Oli Mould, Royal Holloway
Running, leaping and climbing through the city isn’t just a test of strength and stamina – it’s also now an official sport. Parkour – a form of urban acrobatics, originating in France – is now officially recognized by sports councils across Britain. On a practical level, this means that it can be on national educational curricula, apply for lottery funding and access the benefits enjoyed by other major sports.
This is a big step forward for the development of parkour, which already has about 35,000 practitioners – or “traceurs” – in the UK alone. There’s no typical traceur; participants can range from very young children to those with Parkinson’s disease, and there are new people starting up all the time.
As well as having obvious physical health benefits, parkour also continues to show signs in research of contributing to positive mental health. It’s often practiced in groups, which fosters social bonds between people, as encouraging each other to engage with the city in a constructive way, and offering an exciting alternative to the lure of more nefarious and destructive group activities.
Not everyone sees it this way: some still regard the sport as dangerous, anti-social and in some cases, even criminal. Yet evidence suggests that these fears might be misplaced. After all, every sport carries risks: in 2013, 15 people died while hill-walking, and in 2014, 113 people were killed while cycling. Any death is tragic, and all possible measures should be taken to make sure that activities are safe – but there’s no reason to think that parkour is much riskier than any other sport.
At the very core of parkour is its intense, visceral and creative connection with the environment; the feel of flesh on the city. Those who partake in the sport do so not from a desire to commit a crime, but to escape the daily routine and experience the city in different ways. Faced with an urban environment that is rapidly sacrificing public space to private capital, it’s inevitable that some traceurs will trespass.
This doesn’t make parkour anti-social, though. Quite the opposite, in fact: it reaffirms the connection people can have with the city – one that is being lost in the competitive throng of contemporary urban life. The practice of parkour is still relatively free from the pressures of commodification and competition. It encourages people to work together, learn from each other and fleetingly reclaim city as a common civic space.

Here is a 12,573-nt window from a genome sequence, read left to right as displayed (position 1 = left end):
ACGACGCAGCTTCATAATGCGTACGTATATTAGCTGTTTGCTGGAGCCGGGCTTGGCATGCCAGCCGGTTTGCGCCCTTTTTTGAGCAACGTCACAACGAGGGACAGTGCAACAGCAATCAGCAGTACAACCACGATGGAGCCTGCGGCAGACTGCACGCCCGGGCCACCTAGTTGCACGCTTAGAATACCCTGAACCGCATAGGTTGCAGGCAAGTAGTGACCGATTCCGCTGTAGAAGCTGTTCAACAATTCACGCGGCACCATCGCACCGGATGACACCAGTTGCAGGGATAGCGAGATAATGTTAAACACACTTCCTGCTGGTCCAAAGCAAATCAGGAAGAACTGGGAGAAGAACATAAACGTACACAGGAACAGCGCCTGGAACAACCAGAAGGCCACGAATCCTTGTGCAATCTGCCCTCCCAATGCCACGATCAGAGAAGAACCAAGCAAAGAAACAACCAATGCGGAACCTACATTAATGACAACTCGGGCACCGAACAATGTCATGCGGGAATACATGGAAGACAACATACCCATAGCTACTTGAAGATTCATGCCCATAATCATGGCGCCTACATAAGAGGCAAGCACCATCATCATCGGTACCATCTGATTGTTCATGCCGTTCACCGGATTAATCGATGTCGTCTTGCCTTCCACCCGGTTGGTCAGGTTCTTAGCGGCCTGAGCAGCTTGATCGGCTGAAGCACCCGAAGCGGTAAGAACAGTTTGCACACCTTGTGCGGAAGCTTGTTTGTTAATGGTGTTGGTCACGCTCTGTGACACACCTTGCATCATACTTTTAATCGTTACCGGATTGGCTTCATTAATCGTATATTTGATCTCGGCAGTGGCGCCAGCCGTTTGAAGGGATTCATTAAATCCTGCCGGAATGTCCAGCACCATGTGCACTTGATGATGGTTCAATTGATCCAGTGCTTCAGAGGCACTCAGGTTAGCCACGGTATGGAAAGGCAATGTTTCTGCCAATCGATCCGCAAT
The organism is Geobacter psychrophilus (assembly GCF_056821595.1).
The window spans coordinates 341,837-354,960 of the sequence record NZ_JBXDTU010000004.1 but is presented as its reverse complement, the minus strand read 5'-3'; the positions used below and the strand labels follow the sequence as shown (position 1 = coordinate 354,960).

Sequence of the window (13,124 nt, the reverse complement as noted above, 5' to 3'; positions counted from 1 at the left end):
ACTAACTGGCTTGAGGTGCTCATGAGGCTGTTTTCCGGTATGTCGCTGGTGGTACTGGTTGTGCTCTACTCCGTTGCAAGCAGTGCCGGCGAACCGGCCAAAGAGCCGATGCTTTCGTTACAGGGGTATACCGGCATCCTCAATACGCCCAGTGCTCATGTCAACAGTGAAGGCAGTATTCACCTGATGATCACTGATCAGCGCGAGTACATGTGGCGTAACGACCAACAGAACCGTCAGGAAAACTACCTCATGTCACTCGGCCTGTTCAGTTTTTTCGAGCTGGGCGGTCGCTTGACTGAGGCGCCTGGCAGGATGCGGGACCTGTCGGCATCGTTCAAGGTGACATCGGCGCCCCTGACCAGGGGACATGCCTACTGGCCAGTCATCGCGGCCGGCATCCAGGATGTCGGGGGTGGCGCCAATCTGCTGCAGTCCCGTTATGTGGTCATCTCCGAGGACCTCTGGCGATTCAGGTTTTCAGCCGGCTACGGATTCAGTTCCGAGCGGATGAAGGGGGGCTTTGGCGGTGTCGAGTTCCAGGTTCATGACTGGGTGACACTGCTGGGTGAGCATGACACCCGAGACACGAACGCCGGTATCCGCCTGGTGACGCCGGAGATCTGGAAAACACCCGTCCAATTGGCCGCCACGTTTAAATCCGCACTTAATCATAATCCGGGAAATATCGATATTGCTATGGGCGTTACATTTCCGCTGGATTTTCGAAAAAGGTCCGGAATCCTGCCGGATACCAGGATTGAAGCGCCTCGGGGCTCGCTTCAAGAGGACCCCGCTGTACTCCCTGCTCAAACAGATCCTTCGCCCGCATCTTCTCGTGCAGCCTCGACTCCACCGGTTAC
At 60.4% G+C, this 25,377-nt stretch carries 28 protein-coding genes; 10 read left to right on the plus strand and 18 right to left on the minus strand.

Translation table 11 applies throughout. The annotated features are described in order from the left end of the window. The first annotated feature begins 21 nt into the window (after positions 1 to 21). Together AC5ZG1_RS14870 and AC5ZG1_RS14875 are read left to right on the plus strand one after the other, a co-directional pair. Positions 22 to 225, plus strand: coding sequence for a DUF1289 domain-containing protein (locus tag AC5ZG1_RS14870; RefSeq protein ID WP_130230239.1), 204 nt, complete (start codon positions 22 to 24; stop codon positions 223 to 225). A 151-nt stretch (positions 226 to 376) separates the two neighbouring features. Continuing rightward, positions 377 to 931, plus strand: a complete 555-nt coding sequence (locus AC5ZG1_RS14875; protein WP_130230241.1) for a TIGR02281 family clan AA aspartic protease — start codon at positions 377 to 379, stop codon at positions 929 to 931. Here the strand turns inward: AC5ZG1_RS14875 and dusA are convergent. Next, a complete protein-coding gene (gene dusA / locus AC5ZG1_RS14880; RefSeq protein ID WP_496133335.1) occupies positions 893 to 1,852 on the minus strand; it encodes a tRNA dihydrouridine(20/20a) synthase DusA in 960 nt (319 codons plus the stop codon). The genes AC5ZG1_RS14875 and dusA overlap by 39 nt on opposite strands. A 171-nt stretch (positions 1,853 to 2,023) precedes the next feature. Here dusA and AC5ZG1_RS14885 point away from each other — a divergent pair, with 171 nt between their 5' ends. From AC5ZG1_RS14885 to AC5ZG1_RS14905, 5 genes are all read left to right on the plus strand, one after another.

Parkour also forms the basis of a growing global online community. This activity is predominantly practised by tech-savvy young people, who leverage the power of social media to improve their skills, learn new moves and showcase their talents to the rest of the world. Parkour’s popularity has a lot to do with the way it allows people to meld their online and offline worlds together.
Innovation and creativity are two of parkour’s major strengths as a sport, and many online videos, Hollywood films and computer games incorporate the spectacular physicality of parkour into their stories and imagery. As such, parkour is at the leading edge of sporting activity, blending as it does physical prowess, digital literacy and visual creativity.
For all these reasons, parkour’s recognition by UK sports councils marks an important and welcome moment. By bringing parkour into the cannon of national sports, it may force urban planners and local councils to redress some of the actions taken against the sport: for instance, Horsham council are intent on banning parkour from the town centre, while “no parkour” signs are increasingly common across the country. Official recognition sends out a signal that such regressive policies should be countered.
Parkour improves physical and mental health. It offers a way for citizens to resist the increasing privatisation taking place in cities around the world. It promotes creativity, connectivity and civic activity, all while showcasing what incredible things the human body is capable of. In many ways, parkour offers us a glimpse of the future of sport – and it’s looking bright.
Oli Mould, Lecturer in Human Geography, Royal Holloway
This article was originally published on The Conversation. Read the original article.